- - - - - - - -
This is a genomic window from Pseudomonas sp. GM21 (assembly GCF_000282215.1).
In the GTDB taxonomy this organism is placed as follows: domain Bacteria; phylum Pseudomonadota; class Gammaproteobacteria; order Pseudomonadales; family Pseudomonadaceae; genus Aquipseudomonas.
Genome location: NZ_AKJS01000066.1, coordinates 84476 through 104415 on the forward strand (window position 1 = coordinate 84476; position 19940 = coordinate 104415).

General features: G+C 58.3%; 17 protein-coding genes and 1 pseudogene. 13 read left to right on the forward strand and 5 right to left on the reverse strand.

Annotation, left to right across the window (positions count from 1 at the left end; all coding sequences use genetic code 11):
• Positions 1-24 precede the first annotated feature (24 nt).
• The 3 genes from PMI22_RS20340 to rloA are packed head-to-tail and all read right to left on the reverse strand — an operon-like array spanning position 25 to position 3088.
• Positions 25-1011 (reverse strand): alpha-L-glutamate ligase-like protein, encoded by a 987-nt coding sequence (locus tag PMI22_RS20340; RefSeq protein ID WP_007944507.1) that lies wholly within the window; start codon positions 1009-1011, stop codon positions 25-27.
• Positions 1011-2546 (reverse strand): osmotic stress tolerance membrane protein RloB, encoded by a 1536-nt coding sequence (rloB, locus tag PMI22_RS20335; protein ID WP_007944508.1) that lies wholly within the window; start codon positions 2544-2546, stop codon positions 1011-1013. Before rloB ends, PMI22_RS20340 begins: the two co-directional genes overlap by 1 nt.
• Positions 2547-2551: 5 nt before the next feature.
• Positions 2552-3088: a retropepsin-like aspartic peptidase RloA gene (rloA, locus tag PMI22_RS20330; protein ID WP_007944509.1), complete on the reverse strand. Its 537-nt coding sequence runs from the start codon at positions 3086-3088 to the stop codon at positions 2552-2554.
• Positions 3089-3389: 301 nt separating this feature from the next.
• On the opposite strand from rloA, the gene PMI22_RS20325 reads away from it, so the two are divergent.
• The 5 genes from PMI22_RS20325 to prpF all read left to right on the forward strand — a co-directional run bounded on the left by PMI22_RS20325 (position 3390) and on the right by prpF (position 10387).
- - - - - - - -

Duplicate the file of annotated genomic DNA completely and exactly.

This is a genomic window from Pseudomonas sp. GM21 (assembly GCF_000282215.1).
In the GTDB taxonomy this organism is placed as follows: domain Bacteria; phylum Pseudomonadota; class Gammaproteobacteria; order Pseudomonadales; family Pseudomonadaceae; genus Aquipseudomonas.
Genome location: NZ_AKJS01000066.1, coordinates 84476 through 104415 on the forward strand (window position 1 = coordinate 84476; position 19940 = coordinate 104415).

General features: G+C 58.3%; 17 protein-coding genes and 1 pseudogene. 13 read left to right on the forward strand and 5 right to left on the reverse strand.

Annotation, left to right across the window (positions count from 1 at the left end; all coding sequences use genetic code 11):
• Positions 1-24 precede the first annotated feature (24 nt).
• The 3 genes from PMI22_RS20340 to rloA are packed head-to-tail and all read right to left on the reverse strand — an operon-like array spanning position 25 to position 3088.
• Positions 25-1011 (reverse strand): alpha-L-glutamate ligase-like protein, encoded by a 987-nt coding sequence (locus tag PMI22_RS20340; RefSeq protein ID WP_007944507.1) that lies wholly within the window; start codon positions 1009-1011, stop codon positions 25-27.
• Positions 1011-2546 (reverse strand): osmotic stress tolerance membrane protein RloB, encoded by a 1536-nt coding sequence (rloB, locus tag PMI22_RS20335; protein ID WP_007944508.1) that lies wholly within the window; start codon positions 2544-2546, stop codon positions 1011-1013. Before rloB ends, PMI22_RS20340 begins: the two co-directional genes overlap by 1 nt.
• Positions 2547-2551: 5 nt before the next feature.
• Positions 2552-3088: a retropepsin-like aspartic peptidase RloA gene (rloA, locus tag PMI22_RS20330; protein ID WP_007944509.1), complete on the reverse strand. Its 537-nt coding sequence runs from the start codon at positions 3086-3088 to the stop codon at positions 2552-2554.
• Positions 3089-3389: 301 nt separating this feature from the next.
• On the opposite strand from rloA, the gene PMI22_RS20325 reads away from it, so the two are divergent.
• The 5 genes from PMI22_RS20325 to prpF all read left to right on the forward strand — a co-directional run bounded on the left by PMI22_RS20325 (position 3390) and on the right by prpF (position 10387).